Imidacloprid: What You Must Know Now
Pesticide Implicated in Widespread Bee Deaths
While environmental activists including the SafeLawns Foundation claimed a temporary victory Wednesday, Sept. 16 in the emerging battle concerning the widespread use of imidacloprid in Worcester, Mass., beekeepers and many other observers across North America are deeply concerned about the precedents being set in the rural community.
As the threat of exotic invasive pests spreads— just as more alarming information becomes available about the pesticides currently in use — it is imperative correct decisions be made in situations for which no easy answers exist.
On Friday, Sept. 11, SafeLawns, the Toxics Action Center of Boston and later the Pesticide Action Network North America sent out an urgent call to block a proposal to spread more than 1 million gallons of imidacloprid solution into 15 square miles of soil in Greater Worcester, in the center of Massachusetts. Worcester has made national headlines due to its overwhelming infestation of an exotic invasive insect known as the Asian longhorn beetle. Approximately 25,000 trees have been cut down already and imidacloprid, synthetic nicotine, is the only known treatment for the pest.
Imidacloprid, marketed as Merit by the original manufacturer Bayer, is well documented for its toxicity to bees, as well as birds, worms and aquatic life. Many beekeepers, environmentalists and scientists — though not all — feel that imidacloprid is the root cause of colony collapse disorder (CCD) of bees. CCD is a mysterious ailment that began wiping out millions of beehives in the United States in 2006, just a year after imidacloprid replaced diazinon as the pesticide of choice for many insect infestations. Diazinon was banned by the EPA in 2004 due to its toxicity to birds and humans.
France has long-since banned most applications of imidacloprid ever since the synthetic nicotine compound was blamed for wiping out its bee-keeping industry during the 1990s. The Bayer Corporation reportedly paid French beekeepers $70 million to rebuild the beekeeping industry, but as recently as Sept. 15 a representative of Bayer claimed to the Boston Globe that imidacloprid has “no connection whatsoever” to colony collapse disorder. Widespread evidence and common sense suggest otherwise.
“Findings reveal a disparity between independent research and the research that was undertaken by Bayer,” said a September 2009 report by Buglife, a British conservation group that released the most comprehensive study ever published about imidacloprid.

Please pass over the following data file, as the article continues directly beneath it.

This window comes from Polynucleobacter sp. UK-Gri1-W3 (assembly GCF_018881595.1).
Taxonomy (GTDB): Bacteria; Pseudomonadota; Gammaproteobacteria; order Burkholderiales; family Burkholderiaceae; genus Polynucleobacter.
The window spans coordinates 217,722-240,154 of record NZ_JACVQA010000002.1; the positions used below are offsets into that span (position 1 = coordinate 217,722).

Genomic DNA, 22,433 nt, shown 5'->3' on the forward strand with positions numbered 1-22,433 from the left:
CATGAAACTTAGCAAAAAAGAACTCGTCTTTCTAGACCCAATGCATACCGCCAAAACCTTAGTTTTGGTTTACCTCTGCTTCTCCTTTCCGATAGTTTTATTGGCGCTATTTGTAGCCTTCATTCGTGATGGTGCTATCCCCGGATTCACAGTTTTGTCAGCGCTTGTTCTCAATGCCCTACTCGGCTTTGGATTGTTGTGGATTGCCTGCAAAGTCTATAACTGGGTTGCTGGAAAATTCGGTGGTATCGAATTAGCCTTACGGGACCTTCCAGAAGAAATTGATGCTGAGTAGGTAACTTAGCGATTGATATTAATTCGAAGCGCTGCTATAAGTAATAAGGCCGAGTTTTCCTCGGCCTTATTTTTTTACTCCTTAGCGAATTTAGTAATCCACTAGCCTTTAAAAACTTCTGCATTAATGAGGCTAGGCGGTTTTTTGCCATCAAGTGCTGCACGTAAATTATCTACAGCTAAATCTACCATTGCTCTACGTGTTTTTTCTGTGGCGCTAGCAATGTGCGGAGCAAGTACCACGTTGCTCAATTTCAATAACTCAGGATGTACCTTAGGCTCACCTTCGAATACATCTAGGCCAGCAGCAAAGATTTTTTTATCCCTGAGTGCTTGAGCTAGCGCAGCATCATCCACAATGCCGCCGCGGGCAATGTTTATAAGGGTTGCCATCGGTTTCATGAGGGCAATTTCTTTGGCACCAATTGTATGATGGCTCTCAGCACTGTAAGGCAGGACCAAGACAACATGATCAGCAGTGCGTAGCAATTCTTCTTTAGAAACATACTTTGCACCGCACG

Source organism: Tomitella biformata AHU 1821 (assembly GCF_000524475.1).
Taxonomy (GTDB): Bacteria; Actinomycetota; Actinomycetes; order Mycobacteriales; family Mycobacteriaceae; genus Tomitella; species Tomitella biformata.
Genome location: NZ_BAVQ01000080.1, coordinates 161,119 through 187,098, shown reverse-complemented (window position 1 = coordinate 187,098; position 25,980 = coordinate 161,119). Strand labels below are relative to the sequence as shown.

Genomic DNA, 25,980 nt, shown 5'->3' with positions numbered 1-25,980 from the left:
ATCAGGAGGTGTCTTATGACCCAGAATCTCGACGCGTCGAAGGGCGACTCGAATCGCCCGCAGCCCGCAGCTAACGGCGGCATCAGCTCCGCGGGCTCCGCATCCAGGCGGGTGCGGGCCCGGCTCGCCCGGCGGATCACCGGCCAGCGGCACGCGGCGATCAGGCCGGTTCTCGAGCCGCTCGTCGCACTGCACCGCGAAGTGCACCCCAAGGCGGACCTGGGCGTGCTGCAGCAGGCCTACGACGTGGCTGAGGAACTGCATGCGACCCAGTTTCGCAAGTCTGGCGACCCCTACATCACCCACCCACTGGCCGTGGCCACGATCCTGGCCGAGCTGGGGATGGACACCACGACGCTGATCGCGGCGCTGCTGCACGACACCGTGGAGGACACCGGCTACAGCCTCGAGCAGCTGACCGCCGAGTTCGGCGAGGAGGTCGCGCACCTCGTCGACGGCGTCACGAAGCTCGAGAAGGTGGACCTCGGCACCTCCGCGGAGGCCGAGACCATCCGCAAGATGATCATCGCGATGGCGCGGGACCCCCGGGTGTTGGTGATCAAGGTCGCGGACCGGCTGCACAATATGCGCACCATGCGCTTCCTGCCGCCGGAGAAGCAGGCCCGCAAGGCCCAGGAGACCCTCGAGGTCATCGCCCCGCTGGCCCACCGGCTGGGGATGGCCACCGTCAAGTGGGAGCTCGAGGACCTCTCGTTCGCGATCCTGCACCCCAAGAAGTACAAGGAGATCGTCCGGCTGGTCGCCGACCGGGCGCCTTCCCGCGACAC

The proposal considered Sept. 16 by the Massachusetts Pesticide Board subcommittee would have allowed the U.S. Department of Agriculture to use three times the legal amount of imidacloprid in soil treatments around Worcester starting in the spring of 2010. When beekeepers and others began contacting SafeLawns and asking for help, we rallied allies and voiced our collective opposition. At the end of the meeting, the subcommittee wisely asked to table the issue for two months to gather more information.
“I don’t believe that the environmental assessment done by (the EPA) is sufficient to justify any treatments because, as part of the assessment, they must determine if the bees will encounter enough imidacloprid to cause harm,” said Dean Stiglitz, a beekeeper from the Worcester area. “The problem is, no one has data showing how much imidacloprid will end up in the pollen, nectar, and/or plant resins (that bees collect) of the early blooming maple trees. Certainly not with the dosages (proposed).”
MODE OF ACTION
The Toxics Action Center, which organizes community support for pesticide reduction, drafted a letter, which was read aloud to the Pesticide Board. Here are just a few excerpts:
“Imidacloprid can persist in soil for 26.5 to 229 days in soil,” wrote TAC. “For this reason, direct application to soil as the U.S. Department of Agriculture is proposing should be avoided at all costs. It can easily migrate from soil into groundwater resources and has been detected in both ground and surface water in New York. California put imidacloprid on its groundwater protection list due to its potential to contaminate groundwater.
“Imidacloprid has been linked in animal studies to reproductive, mutagenic and neurotoxic effects. There is reason for concern about human exposures if it migrates into drinking water.”